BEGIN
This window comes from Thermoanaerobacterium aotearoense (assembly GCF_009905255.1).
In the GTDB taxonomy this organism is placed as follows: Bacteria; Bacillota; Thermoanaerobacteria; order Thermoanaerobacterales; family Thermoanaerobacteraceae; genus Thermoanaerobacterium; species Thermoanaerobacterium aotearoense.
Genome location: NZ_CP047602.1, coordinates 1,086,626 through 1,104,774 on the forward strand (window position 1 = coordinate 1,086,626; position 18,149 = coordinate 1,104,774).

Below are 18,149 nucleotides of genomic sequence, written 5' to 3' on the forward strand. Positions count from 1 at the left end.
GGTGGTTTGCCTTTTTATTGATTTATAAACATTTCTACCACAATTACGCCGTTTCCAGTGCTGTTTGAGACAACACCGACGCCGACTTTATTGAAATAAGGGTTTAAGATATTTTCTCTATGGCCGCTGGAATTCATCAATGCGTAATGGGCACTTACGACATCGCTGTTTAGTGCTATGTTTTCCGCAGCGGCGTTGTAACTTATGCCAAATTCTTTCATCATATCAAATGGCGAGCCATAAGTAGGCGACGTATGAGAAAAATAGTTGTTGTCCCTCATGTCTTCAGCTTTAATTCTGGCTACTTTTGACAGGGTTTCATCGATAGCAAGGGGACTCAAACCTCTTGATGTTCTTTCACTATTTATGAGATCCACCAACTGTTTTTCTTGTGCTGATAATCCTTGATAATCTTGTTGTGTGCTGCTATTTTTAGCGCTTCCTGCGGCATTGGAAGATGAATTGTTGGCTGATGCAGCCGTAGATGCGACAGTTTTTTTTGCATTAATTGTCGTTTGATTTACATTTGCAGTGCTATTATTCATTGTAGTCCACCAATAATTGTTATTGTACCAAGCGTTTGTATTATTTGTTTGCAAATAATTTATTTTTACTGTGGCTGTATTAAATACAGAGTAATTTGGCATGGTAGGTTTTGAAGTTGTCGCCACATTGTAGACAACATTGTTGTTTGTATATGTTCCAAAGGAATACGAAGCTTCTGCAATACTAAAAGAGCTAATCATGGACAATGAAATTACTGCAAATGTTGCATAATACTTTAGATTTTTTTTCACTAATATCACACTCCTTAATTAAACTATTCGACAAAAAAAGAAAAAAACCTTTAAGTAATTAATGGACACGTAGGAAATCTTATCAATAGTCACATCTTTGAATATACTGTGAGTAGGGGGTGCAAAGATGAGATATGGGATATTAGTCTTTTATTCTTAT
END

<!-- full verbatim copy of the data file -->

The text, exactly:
This window comes from Thermoanaerobacterium aotearoense (assembly GCF_009905255.1).
In the GTDB taxonomy this organism is placed as follows: Bacteria; Bacillota; Thermoanaerobacteria; order Thermoanaerobacterales; family Thermoanaerobacteraceae; genus Thermoanaerobacterium; species Thermoanaerobacterium aotearoense.
Genome location: NZ_CP047602.1, coordinates 1,086,626 through 1,104,774 on the forward strand (window position 1 = coordinate 1,086,626; position 18,149 = coordinate 1,104,774).

Below are 18,149 nucleotides of genomic sequence, written 5' to 3' on the forward strand. Positions count from 1 at the left end.
GGTGGTTTGCCTTTTTATTGATTTATAAACATTTCTACCACAATTACGCCGTTTCCAGTGCTGTTTGAGACAACACCGACGCCGACTTTATTGAAATAAGGGTTTAAGATATTTTCTCTATGGCCGCTGGAATTCATCAATGCGTAATGGGCACTTACGACATCGCTGTTTAGTGCTATGTTTTCCGCAGCGGCGTTGTAACTTATGCCAAATTCTTTCATCATATCAAATGGCGAGCCATAAGTAGGCGACGTATGAGAAAAATAGTTGTTGTCCCTCATGTCTTCAGCTTTAATTCTGGCTACTTTTGACAGGGTTTCATCGATAGCAAGGGGACTCAAACCTCTTGATGTTCTTTCACTATTTATGAGATCCACCAACTGTTTTTCTTGTGCTGATAATCCTTGATAATCTTGTTGTGTGCTGCTATTTTTAGCGCTTCCTGCGGCATTGGAAGATGAATTGTTGGCTGATGCAGCCGTAGATGCGACAGTTTTTTTTGCATTAATTGTCGTTTGATTTACATTTGCAGTGCTATTATTCATTGTAGTCCACCAATAATTGTTATTGTACCAAGCGTTTGTATTATTTGTTTGCAAATAATTTATTTTTACTGTGGCTGTATTAAATACAGAGTAATTTGGCATGGTAGGTTTTGAAGTTGTCGCCACATTGTAGACAACATTGTTGTTTGTATATGTTCCAAAGGAATACGAAGCTTCTGCAATACTAAAAGAGCTAATCATGGACAATGAAATTACTGCAAATGTTGCATAATACTTTAGATTTTTTTTCACTAATATCACACTCCTTAATTAAACTATTCGACAAAAAAAGAAAAAAACCTTTAAGTAATTAATGGACACGTAGGAAATCTTATCAATAGTCACATCTTTGAATATACTGTGAGTAGGGGGTGCAAAGATGAGATATGGGATATTAGTCTTTTATTCTTAT